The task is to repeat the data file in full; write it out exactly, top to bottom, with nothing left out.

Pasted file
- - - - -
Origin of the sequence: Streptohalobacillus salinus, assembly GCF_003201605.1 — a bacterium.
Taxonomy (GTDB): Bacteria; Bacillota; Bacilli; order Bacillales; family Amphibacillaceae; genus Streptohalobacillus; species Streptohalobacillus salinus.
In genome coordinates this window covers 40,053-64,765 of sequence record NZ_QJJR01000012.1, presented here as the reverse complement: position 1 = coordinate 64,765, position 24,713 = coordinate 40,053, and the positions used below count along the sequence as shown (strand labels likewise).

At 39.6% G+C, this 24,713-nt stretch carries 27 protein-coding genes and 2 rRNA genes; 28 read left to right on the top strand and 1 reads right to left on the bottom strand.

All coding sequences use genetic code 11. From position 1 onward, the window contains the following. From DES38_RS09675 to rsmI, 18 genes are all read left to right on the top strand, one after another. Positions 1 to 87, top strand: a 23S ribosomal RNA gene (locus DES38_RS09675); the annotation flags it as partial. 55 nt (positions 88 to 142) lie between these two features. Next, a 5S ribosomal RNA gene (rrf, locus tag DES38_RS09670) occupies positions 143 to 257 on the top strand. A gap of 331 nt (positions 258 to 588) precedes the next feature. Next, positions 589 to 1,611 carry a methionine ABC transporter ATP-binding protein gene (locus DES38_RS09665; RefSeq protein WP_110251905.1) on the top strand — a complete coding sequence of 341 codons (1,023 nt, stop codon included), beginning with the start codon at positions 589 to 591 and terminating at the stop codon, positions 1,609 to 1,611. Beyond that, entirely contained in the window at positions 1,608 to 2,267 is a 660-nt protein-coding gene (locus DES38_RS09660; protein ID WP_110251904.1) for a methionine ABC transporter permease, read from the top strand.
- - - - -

Origin of the sequence: Streptohalobacillus salinus, assembly GCF_003201605.1 — a bacterium.
Taxonomy (GTDB): Bacteria; Bacillota; Bacilli; order Bacillales; family Amphibacillaceae; genus Streptohalobacillus; species Streptohalobacillus salinus.
In genome coordinates this window covers 40,053-64,765 of sequence record NZ_QJJR01000012.1, presented here as the reverse complement: position 1 = coordinate 64,765, position 24,713 = coordinate 40,053, and the positions used below count along the sequence as shown (strand labels likewise).

At 39.6% G+C, this 24,713-nt stretch carries 27 protein-coding genes and 2 rRNA genes; 28 read left to right on the top strand and 1 reads right to left on the bottom strand.

All coding sequences use genetic code 11. From position 1 onward, the window contains the following. From DES38_RS09675 to rsmI, 18 genes are all read left to right on the top strand, one after another. Positions 1 to 87, top strand: a 23S ribosomal RNA gene (locus DES38_RS09675); the annotation flags it as partial. 55 nt (positions 88 to 142) lie between these two features. Next, a 5S ribosomal RNA gene (rrf, locus tag DES38_RS09670) occupies positions 143 to 257 on the top strand. A gap of 331 nt (positions 258 to 588) precedes the next feature. Next, positions 589 to 1,611 carry a methionine ABC transporter ATP-binding protein gene (locus DES38_RS09665; RefSeq protein WP_110251905.1) on the top strand — a complete coding sequence of 341 codons (1,023 nt, stop codon included), beginning with the start codon at positions 589 to 591 and terminating at the stop codon, positions 1,609 to 1,611. Beyond that, entirely contained in the window at positions 1,608 to 2,267 is a 660-nt protein-coding gene (locus DES38_RS09660; protein ID WP_110251904.1) for a methionine ABC transporter permease, read from the top strand.